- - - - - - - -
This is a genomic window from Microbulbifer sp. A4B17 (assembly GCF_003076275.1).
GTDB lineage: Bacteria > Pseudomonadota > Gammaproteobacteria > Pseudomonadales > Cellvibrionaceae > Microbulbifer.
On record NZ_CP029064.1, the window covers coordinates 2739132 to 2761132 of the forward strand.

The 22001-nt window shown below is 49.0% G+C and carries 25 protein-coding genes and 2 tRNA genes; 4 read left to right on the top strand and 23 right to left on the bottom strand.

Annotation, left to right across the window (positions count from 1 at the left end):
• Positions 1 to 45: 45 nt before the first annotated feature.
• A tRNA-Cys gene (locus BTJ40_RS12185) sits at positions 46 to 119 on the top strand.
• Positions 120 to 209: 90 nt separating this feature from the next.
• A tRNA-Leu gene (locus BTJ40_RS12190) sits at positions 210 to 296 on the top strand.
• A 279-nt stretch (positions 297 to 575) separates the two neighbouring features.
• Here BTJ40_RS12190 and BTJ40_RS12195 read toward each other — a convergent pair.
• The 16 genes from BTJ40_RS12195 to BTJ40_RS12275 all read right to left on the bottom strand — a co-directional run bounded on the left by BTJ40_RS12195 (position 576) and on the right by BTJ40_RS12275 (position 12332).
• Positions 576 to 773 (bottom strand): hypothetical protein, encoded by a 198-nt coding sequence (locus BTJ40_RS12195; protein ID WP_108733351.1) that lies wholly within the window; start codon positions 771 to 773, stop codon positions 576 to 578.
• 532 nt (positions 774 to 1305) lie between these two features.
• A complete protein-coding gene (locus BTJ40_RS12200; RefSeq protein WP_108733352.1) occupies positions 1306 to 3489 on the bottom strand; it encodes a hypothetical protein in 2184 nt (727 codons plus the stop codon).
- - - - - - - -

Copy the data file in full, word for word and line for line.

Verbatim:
This is a genomic window from Microbulbifer sp. A4B17 (assembly GCF_003076275.1).
GTDB lineage: Bacteria > Pseudomonadota > Gammaproteobacteria > Pseudomonadales > Cellvibrionaceae > Microbulbifer.
On record NZ_CP029064.1, the window covers coordinates 2739132 to 2761132 of the forward strand.

The 22001-nt window shown below is 49.0% G+C and carries 25 protein-coding genes and 2 tRNA genes; 4 read left to right on the top strand and 23 right to left on the bottom strand.

Annotation, left to right across the window (positions count from 1 at the left end):
• Positions 1 to 45: 45 nt before the first annotated feature.
• A tRNA-Cys gene (locus BTJ40_RS12185) sits at positions 46 to 119 on the top strand.
• Positions 120 to 209: 90 nt separating this feature from the next.
• A tRNA-Leu gene (locus BTJ40_RS12190) sits at positions 210 to 296 on the top strand.
• A 279-nt stretch (positions 297 to 575) separates the two neighbouring features.
• Here BTJ40_RS12190 and BTJ40_RS12195 read toward each other — a convergent pair.
• The 16 genes from BTJ40_RS12195 to BTJ40_RS12275 all read right to left on the bottom strand — a co-directional run bounded on the left by BTJ40_RS12195 (position 576) and on the right by BTJ40_RS12275 (position 12332).
• Positions 576 to 773 (bottom strand): hypothetical protein, encoded by a 198-nt coding sequence (locus BTJ40_RS12195; protein ID WP_108733351.1) that lies wholly within the window; start codon positions 771 to 773, stop codon positions 576 to 578.
• 532 nt (positions 774 to 1305) lie between these two features.
• A complete protein-coding gene (locus BTJ40_RS12200; RefSeq protein WP_108733352.1) occupies positions 1306 to 3489 on the bottom strand; it encodes a hypothetical protein in 2184 nt (727 codons plus the stop codon).